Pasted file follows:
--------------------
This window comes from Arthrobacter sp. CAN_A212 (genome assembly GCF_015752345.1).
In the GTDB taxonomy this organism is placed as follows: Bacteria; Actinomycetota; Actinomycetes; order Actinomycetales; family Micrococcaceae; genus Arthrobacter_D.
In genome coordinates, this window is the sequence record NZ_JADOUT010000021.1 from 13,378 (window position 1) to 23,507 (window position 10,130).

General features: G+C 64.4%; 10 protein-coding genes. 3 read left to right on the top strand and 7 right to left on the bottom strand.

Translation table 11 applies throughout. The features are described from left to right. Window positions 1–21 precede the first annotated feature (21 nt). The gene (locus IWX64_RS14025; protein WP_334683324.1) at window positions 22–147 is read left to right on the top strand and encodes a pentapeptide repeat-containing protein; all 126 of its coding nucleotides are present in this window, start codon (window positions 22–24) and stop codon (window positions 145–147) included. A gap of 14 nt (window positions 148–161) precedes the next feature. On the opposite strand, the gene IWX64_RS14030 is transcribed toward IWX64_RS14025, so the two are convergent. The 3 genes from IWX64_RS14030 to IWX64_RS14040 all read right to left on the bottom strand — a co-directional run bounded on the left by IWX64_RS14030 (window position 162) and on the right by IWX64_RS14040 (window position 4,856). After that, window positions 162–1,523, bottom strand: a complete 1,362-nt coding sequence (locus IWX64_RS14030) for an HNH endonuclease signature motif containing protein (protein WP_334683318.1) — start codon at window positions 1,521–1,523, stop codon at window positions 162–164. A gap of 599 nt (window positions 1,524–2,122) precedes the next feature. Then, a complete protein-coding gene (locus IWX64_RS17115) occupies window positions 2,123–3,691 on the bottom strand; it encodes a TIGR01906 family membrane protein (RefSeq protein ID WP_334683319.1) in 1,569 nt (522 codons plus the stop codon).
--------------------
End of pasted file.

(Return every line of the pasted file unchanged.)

This window comes from Arthrobacter sp. CAN_A212 (genome assembly GCF_015752345.1).
In the GTDB taxonomy this organism is placed as follows: Bacteria; Actinomycetota; Actinomycetes; order Actinomycetales; family Micrococcaceae; genus Arthrobacter_D.
In genome coordinates, this window is the sequence record NZ_JADOUT010000021.1 from 13,378 (window position 1) to 23,507 (window position 10,130).

General features: G+C 64.4%; 10 protein-coding genes. 3 read left to right on the top strand and 7 right to left on the bottom strand.

Translation table 11 applies throughout. The features are described from left to right. Window positions 1–21 precede the first annotated feature (21 nt). The gene (locus IWX64_RS14025; protein WP_334683324.1) at window positions 22–147 is read left to right on the top strand and encodes a pentapeptide repeat-containing protein; all 126 of its coding nucleotides are present in this window, start codon (window positions 22–24) and stop codon (window positions 145–147) included. A gap of 14 nt (window positions 148–161) precedes the next feature. On the opposite strand, the gene IWX64_RS14030 is transcribed toward IWX64_RS14025, so the two are convergent. The 3 genes from IWX64_RS14030 to IWX64_RS14040 all read right to left on the bottom strand — a co-directional run bounded on the left by IWX64_RS14030 (window position 162) and on the right by IWX64_RS14040 (window position 4,856). After that, window positions 162–1,523, bottom strand: a complete 1,362-nt coding sequence (locus IWX64_RS14030) for an HNH endonuclease signature motif containing protein (protein WP_334683318.1) — start codon at window positions 1,521–1,523, stop codon at window positions 162–164. A gap of 599 nt (window positions 1,524–2,122) precedes the next feature. Then, a complete protein-coding gene (locus IWX64_RS17115) occupies window positions 2,123–3,691 on the bottom strand; it encodes a TIGR01906 family membrane protein (RefSeq protein ID WP_334683319.1) in 1,569 nt (522 codons plus the stop codon).